The word Paradise conjures imaginings of a space that offers us delights to indulge in and elevate all of our senses. This was at the forefront of my mind when I conceived the exhibition. I wanted the senses to be stimulated as soon as one entered the gallery. I wanted visitors to find the unexpected: to hear birdsong in a gallery where there are no windows, to be greeted by the scent of perfume and to be captivated by the beautiful artworks on display. I wanted visitors to be surprised, to be uplifted and smile as soon as they entered the gallery. The visual stimulus from the artworks marries beautifully with the soundscape and bespoke perfume, creating an altogether sensory and sensual ecosphere that we associate with Paradise.

The exhibition feels very timely, given the increased significance of gardens and green places to many of us over the past year of the Covid-19 pandemic. How does the exhibition explore the social and communal aspects of gardens?

The pandemic has made us all too aware of how important the natural world is to us, we have all yearned to be in green spaces and gardens, so this celebration of the ultimate garden of Eden offers something for everyone. This idea is emphasised through the inclusion of a short film—Islamic Gardens: Catalysts for Change—that depicts the many incredible restoration and garden development projects realised by AKDN across the world and how these spaces bring communities together. The exhibition also connects with the gardens at AKC as well as Jellico Gardens, a new paradise garden inspired by Persian and British influences opening later in 2021. Designed by Tom Stuart-Smith in partnership with Argent and AKDN, this will be a free space available for everyone to visit and enjoy.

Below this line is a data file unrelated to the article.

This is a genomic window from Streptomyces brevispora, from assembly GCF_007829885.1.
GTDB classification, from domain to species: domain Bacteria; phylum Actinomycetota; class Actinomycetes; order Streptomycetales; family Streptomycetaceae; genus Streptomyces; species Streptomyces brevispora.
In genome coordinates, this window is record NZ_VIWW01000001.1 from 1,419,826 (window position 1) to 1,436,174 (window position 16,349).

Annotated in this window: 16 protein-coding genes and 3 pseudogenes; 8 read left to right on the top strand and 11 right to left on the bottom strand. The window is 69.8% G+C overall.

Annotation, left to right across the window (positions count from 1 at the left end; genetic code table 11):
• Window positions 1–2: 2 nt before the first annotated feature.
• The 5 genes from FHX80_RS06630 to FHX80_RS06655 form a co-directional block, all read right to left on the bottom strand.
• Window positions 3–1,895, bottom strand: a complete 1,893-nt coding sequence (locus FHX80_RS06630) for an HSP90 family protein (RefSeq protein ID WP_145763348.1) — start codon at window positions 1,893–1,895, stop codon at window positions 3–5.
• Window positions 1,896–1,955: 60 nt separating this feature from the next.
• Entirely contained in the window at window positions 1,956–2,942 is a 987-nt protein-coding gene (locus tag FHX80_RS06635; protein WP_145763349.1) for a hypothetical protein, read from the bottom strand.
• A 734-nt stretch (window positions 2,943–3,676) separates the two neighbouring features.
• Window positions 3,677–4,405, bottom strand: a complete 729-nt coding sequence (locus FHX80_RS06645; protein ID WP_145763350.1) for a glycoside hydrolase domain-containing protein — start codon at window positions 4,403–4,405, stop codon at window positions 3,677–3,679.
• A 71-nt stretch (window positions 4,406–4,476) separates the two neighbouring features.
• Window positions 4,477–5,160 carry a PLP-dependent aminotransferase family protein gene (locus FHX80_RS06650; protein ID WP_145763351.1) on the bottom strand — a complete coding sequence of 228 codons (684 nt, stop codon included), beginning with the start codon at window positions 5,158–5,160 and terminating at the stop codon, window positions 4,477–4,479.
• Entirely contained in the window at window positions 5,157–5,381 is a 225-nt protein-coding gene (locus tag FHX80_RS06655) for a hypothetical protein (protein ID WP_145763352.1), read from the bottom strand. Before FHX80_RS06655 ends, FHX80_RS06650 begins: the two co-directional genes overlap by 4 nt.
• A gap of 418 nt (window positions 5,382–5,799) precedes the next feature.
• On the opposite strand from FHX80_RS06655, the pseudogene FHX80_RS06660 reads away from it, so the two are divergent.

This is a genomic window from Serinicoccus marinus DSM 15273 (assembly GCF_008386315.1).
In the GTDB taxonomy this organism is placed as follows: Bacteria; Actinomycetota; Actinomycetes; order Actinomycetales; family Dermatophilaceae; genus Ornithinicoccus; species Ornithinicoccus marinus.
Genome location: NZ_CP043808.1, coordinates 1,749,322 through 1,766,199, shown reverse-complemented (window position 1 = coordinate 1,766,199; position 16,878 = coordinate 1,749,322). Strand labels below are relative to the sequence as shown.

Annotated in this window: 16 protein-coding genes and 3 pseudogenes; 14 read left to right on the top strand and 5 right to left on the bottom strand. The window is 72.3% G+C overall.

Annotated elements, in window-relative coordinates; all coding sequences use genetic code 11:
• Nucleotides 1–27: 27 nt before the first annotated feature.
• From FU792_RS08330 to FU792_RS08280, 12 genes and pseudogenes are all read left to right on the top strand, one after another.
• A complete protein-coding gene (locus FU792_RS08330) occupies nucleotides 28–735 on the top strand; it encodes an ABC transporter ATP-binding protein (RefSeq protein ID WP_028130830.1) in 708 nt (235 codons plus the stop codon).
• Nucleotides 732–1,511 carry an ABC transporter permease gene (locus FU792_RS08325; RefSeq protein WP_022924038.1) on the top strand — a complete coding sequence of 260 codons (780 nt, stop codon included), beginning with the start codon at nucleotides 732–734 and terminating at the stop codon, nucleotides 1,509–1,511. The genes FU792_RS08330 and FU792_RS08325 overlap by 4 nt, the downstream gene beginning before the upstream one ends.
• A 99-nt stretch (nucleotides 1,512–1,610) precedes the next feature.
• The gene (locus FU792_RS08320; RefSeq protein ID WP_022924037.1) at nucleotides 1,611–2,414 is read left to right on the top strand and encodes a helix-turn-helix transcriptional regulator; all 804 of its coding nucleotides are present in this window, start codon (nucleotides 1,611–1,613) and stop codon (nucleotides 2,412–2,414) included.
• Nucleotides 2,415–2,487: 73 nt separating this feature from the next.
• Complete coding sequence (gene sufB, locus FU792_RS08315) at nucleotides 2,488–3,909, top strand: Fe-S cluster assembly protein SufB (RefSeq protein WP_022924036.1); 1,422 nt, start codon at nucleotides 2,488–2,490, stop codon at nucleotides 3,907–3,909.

What do you hope visitors take away from the exhibition?

Making Paradise has something for everyone. You can simply be inspired by the beautiful artwork on show, take away greater knowledge of Islamic garden design, or gain a better understanding of the key elements of Paradise mentioned in the Qur’an and its significance to the global Muslim community—but also how these messages are universal. I would like visitors to learn more about the work of the AKDN that supports and enriches the lives of communities around the world, and the message from His Highness the Aga Khan around the importance of gardens as spaces that build bridges and invite different communities and cultures to come together as one. I would also like people to be inspired by the artworks and to visit our partner organisations to experience what they have to offer too.


This is an edited version of a longer interview with Esen Kaya featured on the.Ismaili. Read the full version here.

Making Paradise runs until 30 September 2021 at the Aga Khan Centre Gallery, 10 Handyside Street, London, UK. Book your free visit here.

Join Islamic Garden Designer Emma Clark and Head of RHS Libraries Fiona Davison for a free talk on the exhibition on 30 June at 5pm GMT.


Images

1. A close-up of Olga Prinku’s dried-flower wall in the exhibition. (Photograph: Jonathan Goldberg/Courtesy of Aga Khan Centre Gallery)

2. Zahra Hussain, “Water”, 42 pieces of cast resin, gesso plaster, paint, varnish, 2018. (Photograph: Jonathan Goldberg/Courtesy of Aga Khan Centre Gallery)

3. Intricate paper cuts made by artist Clare Celeste Börsch spring from the silent fountain. (Photograph: Jonathan Goldberg/Courtesy of Aga Khan Centre Gallery)